Westbrook’s new show skates into personal territory

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Timothy Westbrook

A fashion event that features origami, unicorns and figure skaters gliding across the Pfister Hotel ballroom sounds like a typical Timothy Westbrook event. The Project Runway alum and former Pfister artist-in-residence has made a name both for his commitment to sustainable practices, including his reuse of discarded materials, and also for his out-of-the-box fashion show ideas. For example, Paleontology of a Woman, his dinosaur-themed fashion show at the Milwaukee Public Museum last fall, featured elaborate triceratops headpieces and garments made of plastic bags.

But his March 19 show Legacy is more personal than that.

“This particular show came out of me conceiving what would be my senior thesis — it starts with telling my personal story, and I wanted it to be on ice, ” Westbrook explains.

The skating part of the show requires explanation: Growing up in northern New York State, Westbrook was a budding figure skater with the potential to achieve greatness, he says. But while he made a synchronized figure skating team in high school that could have been a starting point, the costs and his inability to drive put that opportunity out of his reach.

“It’s disappointing to feel that potential in yourself and then not realize it. There I was, basically 14, making a decision that I wouldn’t skate competitively.”

Legacy takes that moment as a starting point for a tale about life’s journey and the decisions we make as we go — though don’t expect the story to get any more concrete than that. Westbrook says the storyline is abstract. It includes religious imagery, folded outfits inspired by paper origami cranes, art scraps from local abstract artists Pamela Anderson and Bass Collective, and homages to family members who’ve guided him along the way.

“There’s a million things going on visually and conceptually,” he says. “I just put concepts in a blender and hit high speed.”

In addition to featuring three figure skaters (who’ll glide across a special type of rubber that audience members will be able to walk on), the show includes 12 models — four over age 30, four under 30, four males and four drag queens.


Westbrook identifies as a fiber artist first and foremost, a fact he says is often ignored in coverage of his work. His shows are designed to prompt conversations about what should be considered beautiful.

His shows also comment occasionally on the fashion industry — in a searching rather than authoritative way.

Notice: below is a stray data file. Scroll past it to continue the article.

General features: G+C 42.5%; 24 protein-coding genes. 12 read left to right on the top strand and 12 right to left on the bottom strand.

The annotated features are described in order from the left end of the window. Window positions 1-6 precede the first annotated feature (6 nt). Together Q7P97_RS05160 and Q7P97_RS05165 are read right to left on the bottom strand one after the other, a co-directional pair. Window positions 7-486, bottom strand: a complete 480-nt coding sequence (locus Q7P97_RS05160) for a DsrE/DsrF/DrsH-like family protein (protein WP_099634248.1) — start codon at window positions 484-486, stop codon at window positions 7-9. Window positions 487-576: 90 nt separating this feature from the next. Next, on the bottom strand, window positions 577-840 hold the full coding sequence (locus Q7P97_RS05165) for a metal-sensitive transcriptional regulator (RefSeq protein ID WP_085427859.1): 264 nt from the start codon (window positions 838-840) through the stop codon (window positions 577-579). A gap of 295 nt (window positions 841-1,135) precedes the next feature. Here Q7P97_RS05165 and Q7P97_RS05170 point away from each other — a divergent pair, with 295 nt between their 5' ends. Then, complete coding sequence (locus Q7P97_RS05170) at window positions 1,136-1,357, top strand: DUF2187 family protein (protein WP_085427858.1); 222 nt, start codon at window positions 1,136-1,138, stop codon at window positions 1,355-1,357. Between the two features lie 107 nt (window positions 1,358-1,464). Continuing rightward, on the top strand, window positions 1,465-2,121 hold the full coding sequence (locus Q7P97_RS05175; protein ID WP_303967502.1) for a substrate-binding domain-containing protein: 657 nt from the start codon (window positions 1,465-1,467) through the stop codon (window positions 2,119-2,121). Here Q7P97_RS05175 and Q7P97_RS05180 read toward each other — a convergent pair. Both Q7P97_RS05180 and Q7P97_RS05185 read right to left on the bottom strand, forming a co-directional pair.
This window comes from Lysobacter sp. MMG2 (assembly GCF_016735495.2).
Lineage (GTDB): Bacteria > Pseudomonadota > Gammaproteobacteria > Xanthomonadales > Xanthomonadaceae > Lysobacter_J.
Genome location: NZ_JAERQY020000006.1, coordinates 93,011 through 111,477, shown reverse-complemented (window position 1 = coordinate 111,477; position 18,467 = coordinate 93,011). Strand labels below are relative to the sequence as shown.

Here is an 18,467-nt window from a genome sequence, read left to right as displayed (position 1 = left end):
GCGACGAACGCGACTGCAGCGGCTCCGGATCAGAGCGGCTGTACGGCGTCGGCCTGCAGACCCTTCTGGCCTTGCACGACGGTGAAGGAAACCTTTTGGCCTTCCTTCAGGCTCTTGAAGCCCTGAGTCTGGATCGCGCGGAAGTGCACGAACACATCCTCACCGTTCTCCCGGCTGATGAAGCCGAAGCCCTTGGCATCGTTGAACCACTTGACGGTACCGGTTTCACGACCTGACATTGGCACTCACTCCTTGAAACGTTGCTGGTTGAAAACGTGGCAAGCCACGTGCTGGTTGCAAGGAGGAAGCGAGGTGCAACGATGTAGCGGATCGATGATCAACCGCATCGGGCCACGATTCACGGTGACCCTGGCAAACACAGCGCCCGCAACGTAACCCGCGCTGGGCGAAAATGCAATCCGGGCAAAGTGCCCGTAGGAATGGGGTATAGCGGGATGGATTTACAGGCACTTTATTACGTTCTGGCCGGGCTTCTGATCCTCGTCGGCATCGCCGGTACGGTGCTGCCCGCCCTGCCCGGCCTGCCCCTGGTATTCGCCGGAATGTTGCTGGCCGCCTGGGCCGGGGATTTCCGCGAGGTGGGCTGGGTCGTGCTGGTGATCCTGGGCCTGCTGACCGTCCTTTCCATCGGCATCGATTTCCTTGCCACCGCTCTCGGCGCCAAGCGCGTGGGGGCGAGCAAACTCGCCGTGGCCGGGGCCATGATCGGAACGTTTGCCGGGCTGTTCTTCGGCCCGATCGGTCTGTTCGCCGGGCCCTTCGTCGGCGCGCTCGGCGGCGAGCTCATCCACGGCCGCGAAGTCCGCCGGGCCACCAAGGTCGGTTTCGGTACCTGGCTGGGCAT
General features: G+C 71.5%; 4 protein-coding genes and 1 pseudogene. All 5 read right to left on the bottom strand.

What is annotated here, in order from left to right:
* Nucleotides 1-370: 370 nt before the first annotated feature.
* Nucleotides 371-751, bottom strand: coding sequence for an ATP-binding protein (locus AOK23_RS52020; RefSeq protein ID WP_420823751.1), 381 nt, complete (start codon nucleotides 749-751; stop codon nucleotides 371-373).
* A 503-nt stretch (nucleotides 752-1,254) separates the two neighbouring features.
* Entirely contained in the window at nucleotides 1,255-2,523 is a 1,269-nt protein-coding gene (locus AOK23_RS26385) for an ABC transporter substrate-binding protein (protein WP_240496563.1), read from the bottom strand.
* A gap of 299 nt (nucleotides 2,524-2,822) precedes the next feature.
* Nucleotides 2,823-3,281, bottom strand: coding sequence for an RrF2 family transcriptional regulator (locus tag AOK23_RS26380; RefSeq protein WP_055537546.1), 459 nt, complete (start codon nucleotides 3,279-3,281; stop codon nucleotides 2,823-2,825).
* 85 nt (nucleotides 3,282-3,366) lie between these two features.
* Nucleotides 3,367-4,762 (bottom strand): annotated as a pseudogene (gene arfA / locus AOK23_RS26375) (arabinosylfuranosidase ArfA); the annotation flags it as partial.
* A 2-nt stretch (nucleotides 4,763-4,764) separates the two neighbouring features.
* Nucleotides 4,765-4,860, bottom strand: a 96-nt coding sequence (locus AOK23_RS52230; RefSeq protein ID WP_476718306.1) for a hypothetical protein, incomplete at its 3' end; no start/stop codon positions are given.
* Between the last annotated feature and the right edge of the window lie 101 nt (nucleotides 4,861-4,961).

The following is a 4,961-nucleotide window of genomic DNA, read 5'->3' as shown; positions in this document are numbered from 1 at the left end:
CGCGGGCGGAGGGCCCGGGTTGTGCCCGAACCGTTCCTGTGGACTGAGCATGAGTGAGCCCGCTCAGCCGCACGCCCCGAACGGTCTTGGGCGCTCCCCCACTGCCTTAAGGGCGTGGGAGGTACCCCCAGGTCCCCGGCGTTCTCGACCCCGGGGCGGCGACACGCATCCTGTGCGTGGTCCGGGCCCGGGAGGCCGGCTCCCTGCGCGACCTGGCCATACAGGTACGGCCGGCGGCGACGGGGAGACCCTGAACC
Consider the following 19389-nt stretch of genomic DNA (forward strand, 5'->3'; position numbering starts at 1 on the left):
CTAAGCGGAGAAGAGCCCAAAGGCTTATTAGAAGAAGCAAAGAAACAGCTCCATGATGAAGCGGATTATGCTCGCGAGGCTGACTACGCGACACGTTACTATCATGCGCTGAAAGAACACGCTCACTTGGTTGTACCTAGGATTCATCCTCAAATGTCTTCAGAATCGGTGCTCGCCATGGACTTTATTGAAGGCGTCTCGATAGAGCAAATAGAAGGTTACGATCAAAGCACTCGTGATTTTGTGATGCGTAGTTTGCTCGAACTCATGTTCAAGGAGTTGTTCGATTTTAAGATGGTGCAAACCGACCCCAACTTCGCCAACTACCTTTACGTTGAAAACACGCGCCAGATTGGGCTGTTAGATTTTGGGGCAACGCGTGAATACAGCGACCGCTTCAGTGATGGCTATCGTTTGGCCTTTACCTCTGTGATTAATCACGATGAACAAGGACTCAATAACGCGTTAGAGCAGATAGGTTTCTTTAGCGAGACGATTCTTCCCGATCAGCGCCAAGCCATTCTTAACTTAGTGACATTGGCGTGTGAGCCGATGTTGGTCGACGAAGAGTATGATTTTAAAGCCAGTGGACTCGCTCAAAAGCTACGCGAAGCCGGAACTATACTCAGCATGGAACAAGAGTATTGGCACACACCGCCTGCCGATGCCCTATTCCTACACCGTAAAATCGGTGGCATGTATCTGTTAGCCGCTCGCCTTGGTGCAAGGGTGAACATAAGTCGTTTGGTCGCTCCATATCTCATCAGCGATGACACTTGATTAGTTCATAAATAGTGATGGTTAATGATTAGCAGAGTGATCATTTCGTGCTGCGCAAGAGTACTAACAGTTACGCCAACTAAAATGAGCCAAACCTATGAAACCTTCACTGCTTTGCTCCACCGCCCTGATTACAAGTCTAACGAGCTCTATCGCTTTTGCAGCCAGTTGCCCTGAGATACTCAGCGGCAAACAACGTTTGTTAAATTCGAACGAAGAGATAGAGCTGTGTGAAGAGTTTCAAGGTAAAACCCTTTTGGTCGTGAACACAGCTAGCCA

The first line of his “artist statement” contends, “I do not pretend to have all of the answers, but I will admit to trying to find them.”

“I’m not saying that ‘This is the only way you can do a show; it has to be a spectacle,’” Westbrook says. “By all means, catwalk is out. I’m just asking questions and also having a really good time.”

Working on Legacy has been an opportunity for Westbrook to reflect on what he learned as a contestant on Bravo’s Project Runway, where he was eliminated from the competition in the third week. He says that his desire to use only what he was given to work with on the show clashed with his goal of creating fashion out of raw, virgin materials.

“The way that I work is that I need a reason to make something, and a story gives me the reason. ‘Make a dress so that we can talk about it and maybe not like it’ is not a good reason,” Westbrook says.

But he walked away from the show with a renewed understanding of his personal aesthetic — especially, he says, after a conversation with Nina Garcia. She asked him why he never used menswear concepts on the show, knowing that he has a penchant for playing with gender in his creations. That’s a question he looks forward to answering in Legacy and in the future. He’s got a great deal to look forward to, including another original show at the Charles Allis Art Museum in August, tentatively titled Unis: The Origin of the Unicorn. He’s also hopes to work some of the pieces from Paleontology into a Danceworks event in 2014 or 2015, and he might collaborate with the Pettit Center’s annual Red, White and Blades show to incorporate elements from Legacy. But it’s Legacy that he considers his moment to reflect and take a leap forward into the future. Triple axels optional but encouraged.


Legacy, a visual fashion event produced by Timothy Westbrook Studio, is at the Pfister Hotel’s Victorian Ballroom on Wed., March 19. Doors open at 7:30 p.m. and the show begins at 8:30 p.m. Tickets are $15 and can be purchased through Westbrook’s Facebook page at facebook.com/TimothyWestbrook. For $25, audience members also receive admission to the Silversärk fashion show Sanctuary at Hot Water Wherehouse at 8 p.m. on Fri., March 21.